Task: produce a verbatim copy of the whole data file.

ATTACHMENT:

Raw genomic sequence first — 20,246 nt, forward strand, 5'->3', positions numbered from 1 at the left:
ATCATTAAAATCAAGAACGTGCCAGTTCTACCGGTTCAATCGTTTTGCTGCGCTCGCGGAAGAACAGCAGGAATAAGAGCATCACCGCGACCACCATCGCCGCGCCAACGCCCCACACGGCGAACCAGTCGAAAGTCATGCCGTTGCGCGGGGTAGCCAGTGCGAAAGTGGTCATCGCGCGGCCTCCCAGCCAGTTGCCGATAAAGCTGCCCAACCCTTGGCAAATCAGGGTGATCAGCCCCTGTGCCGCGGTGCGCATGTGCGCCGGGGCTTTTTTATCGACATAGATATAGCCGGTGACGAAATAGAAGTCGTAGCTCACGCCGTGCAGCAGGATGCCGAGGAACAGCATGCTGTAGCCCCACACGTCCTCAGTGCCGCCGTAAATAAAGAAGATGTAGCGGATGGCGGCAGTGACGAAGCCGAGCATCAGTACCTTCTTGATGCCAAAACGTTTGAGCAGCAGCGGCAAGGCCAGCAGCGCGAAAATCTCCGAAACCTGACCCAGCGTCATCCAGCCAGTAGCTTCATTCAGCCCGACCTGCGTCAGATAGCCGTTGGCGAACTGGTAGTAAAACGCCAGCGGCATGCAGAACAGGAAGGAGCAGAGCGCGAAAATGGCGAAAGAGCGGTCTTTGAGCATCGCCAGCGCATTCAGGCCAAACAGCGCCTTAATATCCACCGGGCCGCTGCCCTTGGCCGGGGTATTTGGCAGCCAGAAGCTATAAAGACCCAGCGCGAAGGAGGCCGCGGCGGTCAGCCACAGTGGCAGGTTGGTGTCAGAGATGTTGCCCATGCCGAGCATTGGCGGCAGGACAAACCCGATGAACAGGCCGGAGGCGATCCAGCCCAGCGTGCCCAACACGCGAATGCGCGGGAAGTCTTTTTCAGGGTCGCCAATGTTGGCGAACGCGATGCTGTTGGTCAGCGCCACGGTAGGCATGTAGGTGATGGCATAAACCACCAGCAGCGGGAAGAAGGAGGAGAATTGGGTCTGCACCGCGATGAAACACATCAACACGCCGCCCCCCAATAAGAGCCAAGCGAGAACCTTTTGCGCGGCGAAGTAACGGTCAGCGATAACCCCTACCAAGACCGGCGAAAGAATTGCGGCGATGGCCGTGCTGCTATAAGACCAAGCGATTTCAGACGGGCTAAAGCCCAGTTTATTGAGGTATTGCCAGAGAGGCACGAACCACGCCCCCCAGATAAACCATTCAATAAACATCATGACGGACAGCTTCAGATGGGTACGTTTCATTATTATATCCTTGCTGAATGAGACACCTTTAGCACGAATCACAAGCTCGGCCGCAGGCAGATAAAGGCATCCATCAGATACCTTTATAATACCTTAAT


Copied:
Raw genomic sequence first — 20,246 nt, forward strand, 5'->3', positions numbered from 1 at the left:
ATCATTAAAATCAAGAACGTGCCAGTTCTACCGGTTCAATCGTTTTGCTGCGCTCGCGGAAGAACAGCAGGAATAAGAGCATCACCGCGACCACCATCGCCGCGCCAACGCCCCACACGGCGAACCAGTCGAAAGTCATGCCGTTGCGCGGGGTAGCCAGTGCGAAAGTGGTCATCGCGCGGCCTCCCAGCCAGTTGCCGATAAAGCTGCCCAACCCTTGGCAAATCAGGGTGATCAGCCCCTGTGCCGCGGTGCGCATGTGCGCCGGGGCTTTTTTATCGACATAGATATAGCCGGTGACGAAATAGAAGTCGTAGCTCACGCCGTGCAGCAGGATGCCGAGGAACAGCATGCTGTAGCCCCACACGTCCTCAGTGCCGCCGTAAATAAAGAAGATGTAGCGGATGGCGGCAGTGACGAAGCCGAGCATCAGTACCTTCTTGATGCCAAAACGTTTGAGCAGCAGCGGCAAGGCCAGCAGCGCGAAAATCTCCGAAACCTGACCCAGCGTCATCCAGCCAGTAGCTTCATTCAGCCCGACCTGCGTCAGATAGCCGTTGGCGAACTGGTAGTAAAACGCCAGCGGCATGCAGAACAGGAAGGAGCAGAGCGCGAAAATGGCGAAAGAGCGGTCTTTGAGCATCGCCAGCGCATTCAGGCCAAACAGCGCCTTAATATCCACCGGGCCGCTGCCCTTGGCCGGGGTATTTGGCAGCCAGAAGCTATAAAGACCCAGCGCGAAGGAGGCCGCGGCGGTCAGCCACAGTGGCAGGTTGGTGTCAGAGATGTTGCCCATGCCGAGCATTGGCGGCAGGACAAACCCGATGAACAGGCCGGAGGCGATCCAGCCCAGCGTGCCCAACACGCGAATGCGCGGGAAGTCTTTTTCAGGGTCGCCAATGTTGGCGAACGCGATGCTGTTGGTCAGCGCCACGGTAGGCATGTAGGTGATGGCATAAACCACCAGCAGCGGGAAGAAGGAGGAGAATTGGGTCTGCACCGCGATGAAACACATCAACACGCCGCCCCCCAATAAGAGCCAAGCGAGAACCTTTTGCGCGGCGAAGTAACGGTCAGCGATAACCCCTACCAAGACCGGCGAAAGAATTGCGGCGATGGCCGTGCTGCTATAAGACCAAGCGATTTCAGACGGGCTAAAGCCCAGTTTATTGAGGTATTGCCAGAGAGGCACGAACCACGCCCCCCAGATAAACCATTCAATAAACATCATGACGGACAGCTTCAGATGGGTACGTTTCATTATTATATCCTTGCTGAATGAGACACCTTTAGCACGAATCACAAGCTCGGCCGCAGGCAGATAAAGGCATCCATCAGATACCTTTATAATACCTTAAT